Digital Transformation » Cyber Security » Cyber security ‘blind spot’ leaves businesses exposed

Cyber security 'blind spot' leaves businesses exposed

While the reported incident rates may seem relatively low, the potential impact of cyber attacks on businesses—including financial losses, reputational damage, and regulatory penalties—underscores the need for proactive cyber security measures and vigilance in today's digital landscape.

The findings from the Azets Barometer January 2024 survey highlight a concerning ‘blind spot’ in the cyber security posture of UK businesses. Despite the increasing prevalence of cyber threats and attacks globally, only 1 in 5 businesses reported having suffered a cyber security incident in the past 12 months. This low incidence of reported incidents suggests that a significant portion of UK businesses may be unaware of or underestimating the cyber risks they face.

The survey indicates that 74% of UK respondents reported no cyber security incidents during the specified period. Additionally, 2% preferred not to disclose their experiences, and 5% were unsure if they had encountered any incidents, further underscoring the potential lack of awareness or transparency regarding cybersecurity issues.

Of the 20% of businesses that did report experiencing a cyber security incident, the majority claimed to have suffered only one incident (16%), while a smaller proportion admitted to experiencing multiple incidents (‘several’).

An interesting observation from the survey is the discrepancy in incident reporting between different sizes of businesses. Larger companies, particularly upper medium-sized businesses, exhibited a notably higher rate of reporting no cyber security incidents compared to the overall average. Among the highest revenue businesses, with incomes ranging between £50 million to £99.9 million, an overwhelming 90% reported no incidents—a figure exceeding the overall survey averages by 40%.

These findings suggest that while larger businesses may have more robust cyber security measures in place, they may also be more susceptible to underreporting or overlooking incidents due to potentially higher levels of investment in preventative measures. However, this could also indicate a false sense of security among larger organizations, leading them to underestimate their vulnerability to cyber threats.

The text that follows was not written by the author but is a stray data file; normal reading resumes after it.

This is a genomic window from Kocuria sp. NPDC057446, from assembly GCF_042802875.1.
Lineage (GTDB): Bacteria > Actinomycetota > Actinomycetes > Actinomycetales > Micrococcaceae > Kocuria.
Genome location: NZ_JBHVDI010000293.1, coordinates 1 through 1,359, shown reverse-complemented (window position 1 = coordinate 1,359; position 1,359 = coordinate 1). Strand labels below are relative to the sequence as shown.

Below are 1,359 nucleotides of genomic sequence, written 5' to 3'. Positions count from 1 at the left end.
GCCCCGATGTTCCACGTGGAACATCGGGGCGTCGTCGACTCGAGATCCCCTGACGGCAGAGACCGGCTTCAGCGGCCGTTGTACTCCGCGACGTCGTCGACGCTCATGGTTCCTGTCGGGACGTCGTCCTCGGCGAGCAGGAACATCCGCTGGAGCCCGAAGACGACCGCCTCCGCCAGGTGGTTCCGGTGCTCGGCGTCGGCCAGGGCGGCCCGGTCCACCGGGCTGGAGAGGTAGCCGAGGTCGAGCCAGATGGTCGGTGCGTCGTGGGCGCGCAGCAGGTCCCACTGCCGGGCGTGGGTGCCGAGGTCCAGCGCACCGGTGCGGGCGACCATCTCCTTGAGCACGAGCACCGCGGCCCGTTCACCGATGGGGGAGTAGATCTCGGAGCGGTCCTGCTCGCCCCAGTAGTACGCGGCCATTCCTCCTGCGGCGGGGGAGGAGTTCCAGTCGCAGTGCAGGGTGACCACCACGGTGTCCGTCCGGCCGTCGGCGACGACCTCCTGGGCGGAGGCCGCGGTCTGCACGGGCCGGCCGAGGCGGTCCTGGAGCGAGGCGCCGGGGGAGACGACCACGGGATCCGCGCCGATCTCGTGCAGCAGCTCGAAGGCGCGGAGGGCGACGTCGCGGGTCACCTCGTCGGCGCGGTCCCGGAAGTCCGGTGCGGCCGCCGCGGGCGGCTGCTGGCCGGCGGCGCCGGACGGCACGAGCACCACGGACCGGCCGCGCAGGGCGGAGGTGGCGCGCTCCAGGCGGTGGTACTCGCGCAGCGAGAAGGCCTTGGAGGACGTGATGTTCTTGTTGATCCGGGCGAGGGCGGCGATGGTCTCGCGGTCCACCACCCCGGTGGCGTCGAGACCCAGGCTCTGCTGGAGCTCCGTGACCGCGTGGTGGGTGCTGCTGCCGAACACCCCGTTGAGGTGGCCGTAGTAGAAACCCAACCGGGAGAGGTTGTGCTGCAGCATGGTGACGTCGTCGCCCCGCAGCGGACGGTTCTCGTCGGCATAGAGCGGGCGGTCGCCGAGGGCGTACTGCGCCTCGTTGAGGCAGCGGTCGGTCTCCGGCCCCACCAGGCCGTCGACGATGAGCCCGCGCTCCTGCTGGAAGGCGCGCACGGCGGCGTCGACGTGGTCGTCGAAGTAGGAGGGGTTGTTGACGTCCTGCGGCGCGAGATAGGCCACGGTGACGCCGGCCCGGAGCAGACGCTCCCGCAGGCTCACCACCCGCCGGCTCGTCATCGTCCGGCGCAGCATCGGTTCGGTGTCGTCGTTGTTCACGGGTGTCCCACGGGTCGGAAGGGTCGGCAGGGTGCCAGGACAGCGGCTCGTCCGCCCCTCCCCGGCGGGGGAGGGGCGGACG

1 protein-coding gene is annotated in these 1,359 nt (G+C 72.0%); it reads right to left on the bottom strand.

“Based on the number of cyber attacks in total last year, it’s estimated that there are more than four cyber attacks against UK businesses every minute. This doesn’t reconcile with 74% of businesses claiming not to have suffered a single incident at all in the past 12 months,” says Paul Kelly, UK Head of Cyber Services at Azets.

“Even those reporting a single incident are likely to have been targeted more frequently than they realise. It only takes one successful attack to create serious problems.

“A lack of education or technical expertise around cyber security risk are often contributing factors to blind spots that leave businesses exposed to potentially catastrophic financial and reputational damage. This could impact not only their business but their customers, and their customer’s customers.”

There is evidence that businesses are looking to enhance cyber security measures, with strategic investment in cyber security scoring an average of 6.3 out of 10 (0=decrease significantly; 10=increase significantly), as respondents’ biggest priority for the next 12 months.

“Cyber security can be costly, but it should be viewed as an investment that will save your business significant amounts in the long-term by protecting against incidents against the backdrop of an ever-increasing threat landscape,” said Kelly.

The Azets Barometer provides insight into the current and future business climate through the perspective of ambitious mid-market, owner-managed, and family-owned businesses in the UK, Ireland, Norway, Finland, Sweden, and Denmark.

The January 2023 survey is the first in a new triannual series to identify trends relating to economic outlook, financial performance, and emerging threats and opportunities. It reveals cautious optimism among businesses, with an overall average score of 5.6 out of 10.

The UK’s economic outlook for the next 12 months scored of 5.1 out of 10, hinting at a cautious, wait-and-see approach towards prospects. Of the 323 UK respondents, 41% expressed moderate optimism with scores of 6 or above, contrasted with 35% who were more pessimistic, scoring 4 or lower, and 24% opting for a neutral score of 5. This places UK businesses as the least optimistic in the survey.

Economic (6.1 out of 10) and geopolitical (5.7) uncertainties are the highest concerns for among UK business owners, closely followed by talent recruitment and retention (5.2) and regulatory compliance (4.9).

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